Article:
Venture X UK & Ireland is the master franchise development partner for Venture X, a premium coworking provider with a focus on member wellbeing, high-end design and inclusivity. It was one of the fastest growing brands in the US last year and now has 29 locations open globally and has signed master licence agreements in 35 countries with plenty more in the pipeline. They recently opened their UK flagship space on the renowned Chiswick Park – 1.8 million square feet of grade A office stock 20 minutes from both Central London and Heathrow in the other direction. According to Venture X, Chiswick Park’s location has opened with a bang and hit 90% occupancy in under three months, building a really exciting mix of tenants and a great community. We have interviewed Tom Foster, CEO and Head of Franchising at Venture X UK & Ireland to find out more about their franchising model and his knowledge, insights and thoughts about franchising in the coworking industry.
Hi Tom. Venture X has been expanding rapidly in the US thanks to a franchising model. How does the model work?
The franchising model is statistically an incredibly successful and stable method for growing a business. From a franchisee perspective, you follow a model business plan that has been proven over time to be successful. There’s no need to learn lessons the hard way as any new entrant to a sector would inevitably have to – the franchisor has been through the pain for you and passes on the knowledge base. From the franchisor perspective the model really is an investment in time and people. Time because initially you first have to prove the concept and get people to believe in what you’re doing. It can be harder and take longer than going out to raise money from one VC investor to fund expansion. With franchising you will manage dozens, maybe hundreds of relationships with franchisees who will all tell you the moment something doesn’t work or isn’t value for money. So why go through the headache? In the medium to long term the model provides a structure for a highly durable business model as individual franchisees are by nature highly motivated, highly incentivised, and certainly in the case of Venture X, seasoned investors experienced in owning and running successful businesses. For a typical corporate to create a structure where each manager is as incentivised and aligned as under a franchise model is a real challenge.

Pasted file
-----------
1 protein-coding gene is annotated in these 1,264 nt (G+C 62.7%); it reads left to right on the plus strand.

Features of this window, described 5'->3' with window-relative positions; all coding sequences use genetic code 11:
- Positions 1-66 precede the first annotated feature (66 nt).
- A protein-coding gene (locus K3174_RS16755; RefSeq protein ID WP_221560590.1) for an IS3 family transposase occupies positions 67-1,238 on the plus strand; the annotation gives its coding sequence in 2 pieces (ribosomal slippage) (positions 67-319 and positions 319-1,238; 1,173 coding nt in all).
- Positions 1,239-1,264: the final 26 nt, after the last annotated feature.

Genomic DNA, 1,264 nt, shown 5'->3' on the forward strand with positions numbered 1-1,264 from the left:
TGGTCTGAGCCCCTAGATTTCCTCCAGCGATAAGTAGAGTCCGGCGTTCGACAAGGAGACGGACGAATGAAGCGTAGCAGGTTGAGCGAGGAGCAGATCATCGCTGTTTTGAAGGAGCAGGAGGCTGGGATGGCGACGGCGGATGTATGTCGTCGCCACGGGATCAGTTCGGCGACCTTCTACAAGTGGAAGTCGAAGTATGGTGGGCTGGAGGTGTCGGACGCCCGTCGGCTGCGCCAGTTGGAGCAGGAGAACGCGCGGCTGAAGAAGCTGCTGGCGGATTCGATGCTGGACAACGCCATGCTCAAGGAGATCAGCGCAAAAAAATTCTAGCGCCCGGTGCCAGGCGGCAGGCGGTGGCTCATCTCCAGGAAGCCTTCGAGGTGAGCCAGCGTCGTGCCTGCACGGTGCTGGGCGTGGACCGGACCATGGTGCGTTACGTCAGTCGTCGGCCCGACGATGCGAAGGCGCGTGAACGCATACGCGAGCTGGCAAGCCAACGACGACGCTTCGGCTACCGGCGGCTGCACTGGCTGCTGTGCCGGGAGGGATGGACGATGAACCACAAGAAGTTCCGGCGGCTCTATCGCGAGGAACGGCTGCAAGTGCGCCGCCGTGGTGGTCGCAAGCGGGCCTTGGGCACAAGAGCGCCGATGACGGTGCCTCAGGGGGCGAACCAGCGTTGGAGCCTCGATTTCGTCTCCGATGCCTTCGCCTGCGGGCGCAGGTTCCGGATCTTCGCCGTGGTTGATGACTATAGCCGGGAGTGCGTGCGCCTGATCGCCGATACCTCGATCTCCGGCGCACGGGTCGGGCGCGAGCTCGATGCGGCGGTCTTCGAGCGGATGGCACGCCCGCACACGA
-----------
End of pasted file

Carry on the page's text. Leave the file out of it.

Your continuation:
You follow a model business plan that has been proven over time to be successful. There’s no need to learn lessons the hard way.
What is the typical profile of your franchisee?
The first thing to note is they tend to be people who have owned and often sold successful businesses. 25% of Venture X’s network has come from the hospitality sector, including myself. When you discuss the concept with hotel investors they quickly understand it and want to learn more. That’s not to say you need to be from a hotel background to be successful; coworking is attracting investors from a range of different sectors all of whom are witnessing the significant changes to workplace practices and patterns going on around the world and recognise that coworking is part of this.
Coworking is attracting investors from a range of different sectors all of whom are witnessing the significant changes to workplace practices and patterns going on around the world and recognise that coworking is part of this.
What does Venture X provide with?
Venture X shares with the franchisee its accumulated experiences relating to what it takes to open and run a successful coworking space; everything from initial site selection, to fit out, to hiring staff, to setting pricing, to member engagement and all in between. It has developed a design and layout blueprint with the renowned architect, Gensler, which has proven highly successful and is flexible enough to adapt to different markets and asset types. You simply cannot replicate this knowledge base as an individual, and to hire a consultant to get you to the same level would likely be prohibitively expensive or time consuming, if it is possible. The biggest single asset Venture X provides you with from my perspective is the network of franchisees. We have direct relationships with a like-minded network all of whom are proven operators and likely going through the same high and lows as you are. If you need to trouble shoot a problem, you are very unlikely to be on your own.
The biggest single asset Venture X provides you with from my perspective is the network of franchisees. We have direct relationships with a like-minded network all of whom are proven operators and likely going through the same high and lows as you are.
As previously said, franchising is a very popular model in the hotel, restaurant or retail industries. Does it really work as easily with coworking?